"Teaching Philosophy"
Welcome, hard-hitting.
"Publishers Weekly""

About the Author

George H. Smithis a freelance writer who writes a weekly article for the Cato Institute (libertarianism.org) titled Excursions into the History of Libertarian Thought. He is the author of"Atheism: The Case against God";"Atheism, Ayn Rand, and Other Heresies;""Why Atheism?"; and"The System of Liberty: Themes in the History of Classical Liberalism." Since 1971, he has written more than one hundred articles and book reviews that have appeared in a wide range of publications, including the"New York Times," the"Arizona Daily Star," "Newsday, Reason, Free Inquiry, "the"Humanist," and"Inquiry, "among many others. He was formerly senior research fellow for the Institute for Humane Studies, a lecturer on American history for Cato Summer Seminars, and executive editor of Knowledge Products."

Product details

  • Format: Kindle Edition
  • File Size: 1853 KB
  • Print Length: 369 pages
  • Page Numbers Source ISBN: 087975124X
  • Publisher: Prometheus Books (12 July 2016)
  • Sold by: Amazon Media EU S.à r.l.
  • Language: English
  • ASIN: B018CH0N0O
  • Text-to-Speech: Enabled
  • X-Ray:
  • Word Wise: Enabled
  • Screen Reader: Supported
  • Enhanced Typesetting: Enabled
  • Average Customer Review: 4.2 out of 5 stars 72 customer reviews
  • Amazon Bestsellers Rank: #286,671 Paid in Kindle Store (See Top 100 Paid in Kindle Store)
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Format: Paperback Verified Purchase
This wonderful book may actually be `the best' book ever written on the subject of atheism. It's certainly one of my all time favourites.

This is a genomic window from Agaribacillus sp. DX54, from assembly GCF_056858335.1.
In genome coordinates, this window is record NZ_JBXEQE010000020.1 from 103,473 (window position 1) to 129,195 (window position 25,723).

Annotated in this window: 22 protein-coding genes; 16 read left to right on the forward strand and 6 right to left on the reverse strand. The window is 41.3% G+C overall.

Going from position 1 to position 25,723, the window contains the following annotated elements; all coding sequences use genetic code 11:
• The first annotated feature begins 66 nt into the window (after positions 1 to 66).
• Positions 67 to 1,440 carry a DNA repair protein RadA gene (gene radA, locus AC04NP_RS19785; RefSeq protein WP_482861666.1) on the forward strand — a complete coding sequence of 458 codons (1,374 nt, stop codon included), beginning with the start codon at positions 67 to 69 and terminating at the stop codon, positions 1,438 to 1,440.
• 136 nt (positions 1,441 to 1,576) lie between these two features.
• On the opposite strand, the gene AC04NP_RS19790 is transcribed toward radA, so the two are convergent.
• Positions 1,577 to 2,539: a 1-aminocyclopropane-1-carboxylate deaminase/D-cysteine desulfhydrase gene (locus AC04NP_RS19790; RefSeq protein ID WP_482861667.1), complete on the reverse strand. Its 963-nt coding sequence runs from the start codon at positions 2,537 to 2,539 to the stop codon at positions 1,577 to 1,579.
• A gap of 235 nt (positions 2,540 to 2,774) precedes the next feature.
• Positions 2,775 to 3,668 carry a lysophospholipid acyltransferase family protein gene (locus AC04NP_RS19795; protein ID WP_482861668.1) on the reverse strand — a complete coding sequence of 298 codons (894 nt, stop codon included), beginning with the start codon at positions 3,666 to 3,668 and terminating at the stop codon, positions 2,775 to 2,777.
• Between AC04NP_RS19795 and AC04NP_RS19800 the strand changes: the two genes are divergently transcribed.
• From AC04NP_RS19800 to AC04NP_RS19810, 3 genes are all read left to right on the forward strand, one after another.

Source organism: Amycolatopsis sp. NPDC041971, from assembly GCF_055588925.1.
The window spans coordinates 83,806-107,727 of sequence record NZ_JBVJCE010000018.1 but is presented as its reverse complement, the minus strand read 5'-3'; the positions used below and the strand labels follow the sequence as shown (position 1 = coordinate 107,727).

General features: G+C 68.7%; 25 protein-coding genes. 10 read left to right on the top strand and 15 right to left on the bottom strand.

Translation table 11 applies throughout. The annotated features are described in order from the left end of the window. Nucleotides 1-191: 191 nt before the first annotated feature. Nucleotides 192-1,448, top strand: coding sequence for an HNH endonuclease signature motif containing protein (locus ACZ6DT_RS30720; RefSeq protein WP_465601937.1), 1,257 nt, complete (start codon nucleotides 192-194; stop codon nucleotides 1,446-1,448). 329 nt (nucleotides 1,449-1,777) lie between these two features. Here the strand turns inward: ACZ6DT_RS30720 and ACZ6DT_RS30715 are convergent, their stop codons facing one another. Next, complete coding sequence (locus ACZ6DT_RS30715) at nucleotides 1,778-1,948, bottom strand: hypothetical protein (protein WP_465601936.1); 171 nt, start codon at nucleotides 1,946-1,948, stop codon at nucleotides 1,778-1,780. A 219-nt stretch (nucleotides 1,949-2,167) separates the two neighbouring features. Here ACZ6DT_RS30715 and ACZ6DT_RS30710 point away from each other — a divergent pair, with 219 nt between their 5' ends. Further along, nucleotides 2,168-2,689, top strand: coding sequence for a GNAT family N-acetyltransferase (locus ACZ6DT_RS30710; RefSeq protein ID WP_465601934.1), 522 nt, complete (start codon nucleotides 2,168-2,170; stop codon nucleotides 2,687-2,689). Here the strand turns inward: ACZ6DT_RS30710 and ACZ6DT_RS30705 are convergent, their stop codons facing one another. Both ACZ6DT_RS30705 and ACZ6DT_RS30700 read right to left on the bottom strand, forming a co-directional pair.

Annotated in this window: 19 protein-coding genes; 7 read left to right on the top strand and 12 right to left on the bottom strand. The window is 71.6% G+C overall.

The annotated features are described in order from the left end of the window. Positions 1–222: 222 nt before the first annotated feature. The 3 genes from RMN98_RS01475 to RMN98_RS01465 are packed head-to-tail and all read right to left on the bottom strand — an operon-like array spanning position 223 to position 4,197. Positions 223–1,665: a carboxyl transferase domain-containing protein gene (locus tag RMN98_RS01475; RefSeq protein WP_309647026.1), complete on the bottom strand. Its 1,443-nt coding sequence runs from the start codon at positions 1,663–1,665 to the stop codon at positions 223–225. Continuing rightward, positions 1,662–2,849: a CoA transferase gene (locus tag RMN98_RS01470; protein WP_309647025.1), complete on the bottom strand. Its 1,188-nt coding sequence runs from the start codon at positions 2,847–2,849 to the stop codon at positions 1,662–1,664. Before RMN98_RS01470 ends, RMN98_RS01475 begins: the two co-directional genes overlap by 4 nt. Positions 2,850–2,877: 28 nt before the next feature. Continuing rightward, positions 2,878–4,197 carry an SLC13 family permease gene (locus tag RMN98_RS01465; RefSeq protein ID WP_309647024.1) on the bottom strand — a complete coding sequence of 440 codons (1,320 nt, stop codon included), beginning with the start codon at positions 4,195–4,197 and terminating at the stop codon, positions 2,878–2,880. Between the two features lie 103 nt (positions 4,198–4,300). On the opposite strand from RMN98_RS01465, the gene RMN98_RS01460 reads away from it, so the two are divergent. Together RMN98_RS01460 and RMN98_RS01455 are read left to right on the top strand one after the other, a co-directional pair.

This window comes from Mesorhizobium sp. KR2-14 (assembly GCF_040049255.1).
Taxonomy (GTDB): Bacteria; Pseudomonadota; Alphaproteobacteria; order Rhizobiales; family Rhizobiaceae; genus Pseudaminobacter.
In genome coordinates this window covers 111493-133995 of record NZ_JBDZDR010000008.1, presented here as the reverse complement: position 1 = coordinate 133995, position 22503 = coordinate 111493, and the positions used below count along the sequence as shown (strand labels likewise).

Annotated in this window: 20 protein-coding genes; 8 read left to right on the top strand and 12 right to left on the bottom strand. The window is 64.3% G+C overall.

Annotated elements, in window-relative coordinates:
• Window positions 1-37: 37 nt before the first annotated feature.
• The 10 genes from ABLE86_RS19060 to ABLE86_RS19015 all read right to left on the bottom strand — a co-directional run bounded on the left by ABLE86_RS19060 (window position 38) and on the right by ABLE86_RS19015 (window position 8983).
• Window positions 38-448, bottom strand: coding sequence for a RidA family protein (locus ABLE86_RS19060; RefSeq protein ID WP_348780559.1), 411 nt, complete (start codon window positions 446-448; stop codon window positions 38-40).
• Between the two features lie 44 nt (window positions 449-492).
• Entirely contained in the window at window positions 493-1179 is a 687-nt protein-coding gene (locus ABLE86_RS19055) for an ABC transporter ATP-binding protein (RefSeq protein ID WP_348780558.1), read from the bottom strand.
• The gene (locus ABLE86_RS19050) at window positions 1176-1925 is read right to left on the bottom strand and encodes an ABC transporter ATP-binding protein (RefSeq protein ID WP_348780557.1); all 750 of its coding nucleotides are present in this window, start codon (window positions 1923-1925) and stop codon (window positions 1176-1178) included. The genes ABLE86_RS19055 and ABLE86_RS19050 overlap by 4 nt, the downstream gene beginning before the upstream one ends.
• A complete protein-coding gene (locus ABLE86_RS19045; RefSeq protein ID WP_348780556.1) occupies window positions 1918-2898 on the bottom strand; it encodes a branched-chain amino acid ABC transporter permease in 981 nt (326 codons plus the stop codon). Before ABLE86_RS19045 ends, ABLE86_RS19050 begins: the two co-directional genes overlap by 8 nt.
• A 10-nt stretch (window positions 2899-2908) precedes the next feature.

Written by George Smith and published by the pioneering Prometheus Books, this outstanding 1989 volume covers a lot of ground and will provide the reader with a rock-solid overview of atheism and its arguments against religious belief.

The author begins by defining what `atheism' actually is and is not. This is important as there are a great many who - by choice or ignorance - like to feel that atheism equates with Satanism, Nihilism and outright anarchy.

With the necessary background established, Smith moves relentlessly through the muddled world of religious belief tackling all of the key issues; the concept of God, the God of Christianity, reason versus faith, revelation, the arguments for God and much, much more.

Although the author largely concentrates on Christianity, its book and key personalities, his arguments apply equally to any and all belief systems.

Smith states that his objective is to, "..demonstrate that the belief in God is irrational to the point of absurdity."

Herein he succeeds admirably.

Treat yourself to a copy.

Barry
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Format: Paperback